Weekend Beatnik, Rif Mountain & the EFDSS present a 40th anniversary celebration of Village Thing (see below) and the lost songs, dreams and folkadelia of the early 1970s at Cecil Sharp House, London on 25th September. Includes Concerts • Sessions • Author Slam!
Among the artists who will be appearing:
From Village Thing’s basement: Wizz Jones (and Pete Berryman), Steve Tilston, Tucker Zimmerman, Ian A. Anderson, Dave Evans, Ian Hunt, Maggie Holland, Keith Christmas and Keith Warmington.
From up yonder Rif Mountain and beyond: Nancy Wallace, Jason Steel, The Owl Service, The Straw Bear Band, Pamela Wyn Shannon, Adam Leonard, Ellen Mary McGee, The A. Lords with Mark Fry and more special guests t.b.c.
In the literature lounge: Rob Young (Electric Eden), Jeanette Leech (Seasons They Change), Mark Jones (Bristol Folk), Will Hodgkinson (The Ballad Of Britain), Richard Morton Jack (Galactic Ramble) and Colin Irwin (In Search Of Albion) will perhaps illuminate the answer to that troubling philosophical question “what the f*** is psych folk anyway?”
Get yer tickets ere An all day ticket is £20 (£25 on the door).
What was Village Thing?
In the late 1960s and early ’70s, the contemporary folk scene in Bristol – centred on the Bristol Troubadour Club in Clifton village, the student quarter above the city centre – was the liveliest and most creative outside London.
Singer/guitarist Ian Anderson (then billing himself Ian A. Anderson to avoid confusion with a rock artist of the same name) founded Village Thing Records along with John Turner, the Troubadour’s manager and bassist with local surrealist folk/jazz/comedy outfit The Pigsty Hill Light Orchestra and Gef Lucena of local independent label Saydisc.
Working out of offices in Park Street that they shared with local graphics company and rock promoters Plastic Dog, and subtitled “the alternative folk label” (decades ahead of the coining of “alt.folk”), Village Thing Records released two dozen albums and a few singles between 1970 and 1974. With immediate strong national press and radio support, the label prospered with its unique and hard-to-pin-down mix of established names and newcomers, original UK singer/songwriter/guitarists, some visiting Americans, and the odd folk entertainers. It was the contemporary folk scene’s complement to the more traditionally-based recordings being simultaneously released by Bill Leader’s wonderful Trailer label, and both were manufactured and distributed by the folk ‘major’ of the day, Transatlantic, partly via EMI. It was difficulties imposed by Transatlantic that caused Village Thing’s eventual demise in 1974. In their heyday, a typical Village Thing album sold around 2,000, whilst the biggest seller, Fred Wedlock’s The Folker shifted 20,000.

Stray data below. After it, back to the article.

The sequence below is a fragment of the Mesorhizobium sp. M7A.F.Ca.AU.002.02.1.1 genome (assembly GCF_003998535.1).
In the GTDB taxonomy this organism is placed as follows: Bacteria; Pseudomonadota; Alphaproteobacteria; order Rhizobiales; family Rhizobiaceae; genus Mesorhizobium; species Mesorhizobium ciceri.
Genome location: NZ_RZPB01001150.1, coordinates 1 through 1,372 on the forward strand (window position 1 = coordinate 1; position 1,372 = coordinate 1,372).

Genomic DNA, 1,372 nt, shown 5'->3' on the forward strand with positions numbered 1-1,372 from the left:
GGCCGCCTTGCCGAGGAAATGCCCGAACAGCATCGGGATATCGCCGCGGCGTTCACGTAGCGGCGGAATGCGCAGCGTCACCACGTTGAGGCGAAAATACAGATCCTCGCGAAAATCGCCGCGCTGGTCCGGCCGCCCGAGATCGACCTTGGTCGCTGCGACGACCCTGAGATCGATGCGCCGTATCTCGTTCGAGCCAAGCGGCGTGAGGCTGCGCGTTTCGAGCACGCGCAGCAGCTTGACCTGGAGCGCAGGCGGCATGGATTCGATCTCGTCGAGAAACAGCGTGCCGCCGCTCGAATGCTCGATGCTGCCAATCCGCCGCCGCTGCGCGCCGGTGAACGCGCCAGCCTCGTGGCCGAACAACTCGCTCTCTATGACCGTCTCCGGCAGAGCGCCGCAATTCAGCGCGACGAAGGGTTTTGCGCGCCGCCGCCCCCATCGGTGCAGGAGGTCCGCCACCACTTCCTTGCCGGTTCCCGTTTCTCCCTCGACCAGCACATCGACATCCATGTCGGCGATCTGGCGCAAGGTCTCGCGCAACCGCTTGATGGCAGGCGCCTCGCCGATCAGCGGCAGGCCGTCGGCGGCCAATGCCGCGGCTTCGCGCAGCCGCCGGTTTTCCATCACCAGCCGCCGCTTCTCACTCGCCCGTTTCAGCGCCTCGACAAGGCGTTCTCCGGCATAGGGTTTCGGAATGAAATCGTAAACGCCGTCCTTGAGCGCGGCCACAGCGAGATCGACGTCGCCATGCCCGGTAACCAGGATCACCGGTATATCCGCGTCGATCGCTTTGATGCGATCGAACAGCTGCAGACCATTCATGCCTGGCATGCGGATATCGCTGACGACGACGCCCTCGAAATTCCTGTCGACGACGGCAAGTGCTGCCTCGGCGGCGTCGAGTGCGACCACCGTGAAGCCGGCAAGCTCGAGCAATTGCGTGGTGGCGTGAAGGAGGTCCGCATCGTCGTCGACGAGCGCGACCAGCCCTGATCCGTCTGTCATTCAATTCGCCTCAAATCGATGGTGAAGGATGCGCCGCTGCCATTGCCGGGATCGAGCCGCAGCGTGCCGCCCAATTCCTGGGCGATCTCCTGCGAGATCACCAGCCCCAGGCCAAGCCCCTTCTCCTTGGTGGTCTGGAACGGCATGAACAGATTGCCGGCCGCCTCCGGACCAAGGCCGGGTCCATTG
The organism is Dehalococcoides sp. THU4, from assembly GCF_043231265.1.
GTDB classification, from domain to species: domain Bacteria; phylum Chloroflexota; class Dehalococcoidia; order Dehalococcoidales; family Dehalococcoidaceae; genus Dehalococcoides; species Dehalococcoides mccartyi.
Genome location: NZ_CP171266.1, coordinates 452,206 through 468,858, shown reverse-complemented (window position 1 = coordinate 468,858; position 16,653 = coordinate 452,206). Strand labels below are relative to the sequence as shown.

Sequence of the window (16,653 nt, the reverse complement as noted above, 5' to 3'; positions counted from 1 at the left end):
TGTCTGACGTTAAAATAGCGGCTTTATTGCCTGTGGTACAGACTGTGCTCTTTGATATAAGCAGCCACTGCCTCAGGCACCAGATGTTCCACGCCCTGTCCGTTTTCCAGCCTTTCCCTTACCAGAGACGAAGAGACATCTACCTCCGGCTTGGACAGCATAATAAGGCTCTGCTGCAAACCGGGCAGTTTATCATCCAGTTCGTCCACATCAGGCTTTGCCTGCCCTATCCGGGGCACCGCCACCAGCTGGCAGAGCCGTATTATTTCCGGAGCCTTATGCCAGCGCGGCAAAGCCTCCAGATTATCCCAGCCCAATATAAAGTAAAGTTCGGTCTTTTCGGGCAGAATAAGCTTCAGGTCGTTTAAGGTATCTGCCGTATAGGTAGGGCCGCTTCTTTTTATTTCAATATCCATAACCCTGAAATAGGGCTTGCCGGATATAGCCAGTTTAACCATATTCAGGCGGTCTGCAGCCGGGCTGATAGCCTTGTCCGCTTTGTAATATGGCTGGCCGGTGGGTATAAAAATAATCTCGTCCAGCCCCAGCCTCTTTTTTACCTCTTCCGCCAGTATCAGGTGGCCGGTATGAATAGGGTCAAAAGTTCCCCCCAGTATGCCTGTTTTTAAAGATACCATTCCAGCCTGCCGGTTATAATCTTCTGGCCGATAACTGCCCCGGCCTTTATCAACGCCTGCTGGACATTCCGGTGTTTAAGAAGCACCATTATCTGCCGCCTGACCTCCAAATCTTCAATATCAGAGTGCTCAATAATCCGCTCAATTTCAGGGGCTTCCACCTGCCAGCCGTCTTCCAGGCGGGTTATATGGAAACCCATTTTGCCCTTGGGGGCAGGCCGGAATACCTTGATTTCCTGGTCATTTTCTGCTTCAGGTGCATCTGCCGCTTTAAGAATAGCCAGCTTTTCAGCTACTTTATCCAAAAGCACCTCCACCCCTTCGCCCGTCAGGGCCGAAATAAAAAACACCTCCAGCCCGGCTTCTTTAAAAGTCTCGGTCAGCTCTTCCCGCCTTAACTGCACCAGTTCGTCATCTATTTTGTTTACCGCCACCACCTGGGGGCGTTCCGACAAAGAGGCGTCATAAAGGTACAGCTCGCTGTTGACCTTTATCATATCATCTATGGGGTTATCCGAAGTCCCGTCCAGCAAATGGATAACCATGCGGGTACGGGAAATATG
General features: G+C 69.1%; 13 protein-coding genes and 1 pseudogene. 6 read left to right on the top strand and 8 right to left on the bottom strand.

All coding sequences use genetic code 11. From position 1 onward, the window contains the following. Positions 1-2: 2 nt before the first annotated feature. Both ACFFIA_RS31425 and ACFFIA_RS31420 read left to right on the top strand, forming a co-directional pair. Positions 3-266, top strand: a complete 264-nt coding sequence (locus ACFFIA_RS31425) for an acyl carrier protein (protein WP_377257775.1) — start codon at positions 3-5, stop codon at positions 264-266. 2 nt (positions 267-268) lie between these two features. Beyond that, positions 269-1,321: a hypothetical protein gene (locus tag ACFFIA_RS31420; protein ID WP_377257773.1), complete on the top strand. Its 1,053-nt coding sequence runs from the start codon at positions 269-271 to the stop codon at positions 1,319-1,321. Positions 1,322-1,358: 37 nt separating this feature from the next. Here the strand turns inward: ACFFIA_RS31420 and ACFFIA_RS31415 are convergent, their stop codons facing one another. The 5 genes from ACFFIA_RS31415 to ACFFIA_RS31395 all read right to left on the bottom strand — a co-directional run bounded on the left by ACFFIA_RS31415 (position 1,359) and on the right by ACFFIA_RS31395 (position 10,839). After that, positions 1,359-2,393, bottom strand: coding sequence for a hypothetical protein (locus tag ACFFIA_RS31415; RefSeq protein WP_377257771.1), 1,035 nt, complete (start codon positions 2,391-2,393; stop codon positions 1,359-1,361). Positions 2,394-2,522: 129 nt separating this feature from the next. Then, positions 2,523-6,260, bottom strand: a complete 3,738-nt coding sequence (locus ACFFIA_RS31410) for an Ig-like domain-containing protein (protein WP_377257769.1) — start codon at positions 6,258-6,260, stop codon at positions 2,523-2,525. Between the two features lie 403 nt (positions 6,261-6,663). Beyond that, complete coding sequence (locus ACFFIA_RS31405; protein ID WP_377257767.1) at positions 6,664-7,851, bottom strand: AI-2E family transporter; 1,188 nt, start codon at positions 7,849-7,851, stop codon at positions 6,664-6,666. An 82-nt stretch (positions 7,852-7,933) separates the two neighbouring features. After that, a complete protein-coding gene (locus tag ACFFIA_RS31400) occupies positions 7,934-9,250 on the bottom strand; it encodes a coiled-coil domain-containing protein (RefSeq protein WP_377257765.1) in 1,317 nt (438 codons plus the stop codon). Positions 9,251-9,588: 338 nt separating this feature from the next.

Over the years, Village Thing’s releases have gained an increasing cult status amongst collectors of contemporary folk and songwriter/guitarists, often gaining the more recent descriptions ‘psych-folk’ or ‘acid folk’ – neither terms existed in their era – and changing hands for high prices. A few of the albums – Sun Also Rises, Steve Tilston, Hunt & Turner and Fred Wedlock – have been re-issued by Village Thing’s parent label Saydisc, others by small collector labels like Scenescof and Lion Productions in the USA, Sunbeam Records in the UK, Vinyl Japan and Riverman in Korea. The Al Jones was briefly re-issued as part of a 2-CD anthology on Castle via Sanctuary and some of the Derroll Adams appeared on a European anthology but a number of these are already out of print.
There’s already a re-issue of all of Dave Evans’ The Words In Between plus the majority of Elephantasia on the Weekend Beatnik label. In 2010, Weekend Beatnik have released Time Is Ripe, a ‘best of’ the Ian A. Anderson albums, and will release Ghosts From The Basement a 20-track compilation of Village Thing’s songwriter/ guitar/ blues oriented material on 26th July to celebrate the label’s 40th anniversary in September 2010. Both the latter include previously unreleased tracks. Also planned by them is a CD re-issue of Al Jones’ Jonesville with five previously unissued tracks from the mid 1970s.